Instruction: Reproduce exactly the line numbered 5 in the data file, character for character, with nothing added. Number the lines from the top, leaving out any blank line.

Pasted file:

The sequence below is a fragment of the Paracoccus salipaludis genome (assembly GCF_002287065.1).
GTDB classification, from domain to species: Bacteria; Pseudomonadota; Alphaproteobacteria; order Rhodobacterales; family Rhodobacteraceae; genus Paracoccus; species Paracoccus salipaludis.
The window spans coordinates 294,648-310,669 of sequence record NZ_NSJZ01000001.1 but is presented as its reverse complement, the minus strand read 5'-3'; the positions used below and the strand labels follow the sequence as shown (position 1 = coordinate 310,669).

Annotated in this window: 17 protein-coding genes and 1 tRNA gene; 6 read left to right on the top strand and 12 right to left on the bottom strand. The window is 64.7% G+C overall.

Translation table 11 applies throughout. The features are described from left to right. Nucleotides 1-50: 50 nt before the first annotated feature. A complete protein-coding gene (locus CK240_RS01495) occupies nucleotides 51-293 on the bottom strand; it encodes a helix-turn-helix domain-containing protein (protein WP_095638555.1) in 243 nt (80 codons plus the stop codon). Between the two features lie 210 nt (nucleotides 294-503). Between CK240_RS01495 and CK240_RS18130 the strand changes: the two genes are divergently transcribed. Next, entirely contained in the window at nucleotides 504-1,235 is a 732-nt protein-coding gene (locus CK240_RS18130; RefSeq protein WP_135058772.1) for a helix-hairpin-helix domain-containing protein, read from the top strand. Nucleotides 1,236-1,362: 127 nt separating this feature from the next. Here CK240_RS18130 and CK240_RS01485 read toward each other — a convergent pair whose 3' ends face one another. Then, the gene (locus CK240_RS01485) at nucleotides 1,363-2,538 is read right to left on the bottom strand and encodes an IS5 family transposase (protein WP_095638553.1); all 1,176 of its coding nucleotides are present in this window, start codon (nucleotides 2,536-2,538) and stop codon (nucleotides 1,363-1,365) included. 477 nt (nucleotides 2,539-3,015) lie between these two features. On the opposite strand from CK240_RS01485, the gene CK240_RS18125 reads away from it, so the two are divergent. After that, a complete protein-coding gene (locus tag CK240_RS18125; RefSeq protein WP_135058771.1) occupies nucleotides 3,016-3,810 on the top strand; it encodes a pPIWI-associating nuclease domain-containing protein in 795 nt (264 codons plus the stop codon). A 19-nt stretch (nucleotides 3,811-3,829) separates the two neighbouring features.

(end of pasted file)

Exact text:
Translation table 11 applies throughout. The features are described from left to right. Nucleotides 1-50: 50 nt before the first annotated feature. A complete protein-coding gene (locus CK240_RS01495) occupies nucleotides 51-293 on the bottom strand; it encodes a helix-turn-helix domain-containing protein (protein WP_095638555.1) in 243 nt (80 codons plus the stop codon). Between the two features lie 210 nt (nucleotides 294-503). Between CK240_RS01495 and CK240_RS18130 the strand changes: the two genes are divergently transcribed. Next, entirely contained in the window at nucleotides 504-1,235 is a 732-nt protein-coding gene (locus CK240_RS18130; RefSeq protein WP_135058772.1) for a helix-hairpin-helix domain-containing protein, read from the top strand. Nucleotides 1,236-1,362: 127 nt separating this feature from the next. Here CK240_RS18130 and CK240_RS01485 read toward each other — a convergent pair whose 3' ends face one another. Then, the gene (locus CK240_RS01485) at nucleotides 1,363-2,538 is read right to left on the bottom strand and encodes an IS5 family transposase (protein WP_095638553.1); all 1,176 of its coding nucleotides are present in this window, start codon (nucleotides 2,536-2,538) and stop codon (nucleotides 1,363-1,365) included. 477 nt (nucleotides 2,539-3,015) lie between these two features. On the opposite strand from CK240_RS01485, the gene CK240_RS18125 reads away from it, so the two are divergent. After that, a complete protein-coding gene (locus tag CK240_RS18125; RefSeq protein WP_135058771.1) occupies nucleotides 3,016-3,810 on the top strand; it encodes a pPIWI-associating nuclease domain-containing protein in 795 nt (264 codons plus the stop codon). A 19-nt stretch (nucleotides 3,811-3,829) separates the two neighbouring features.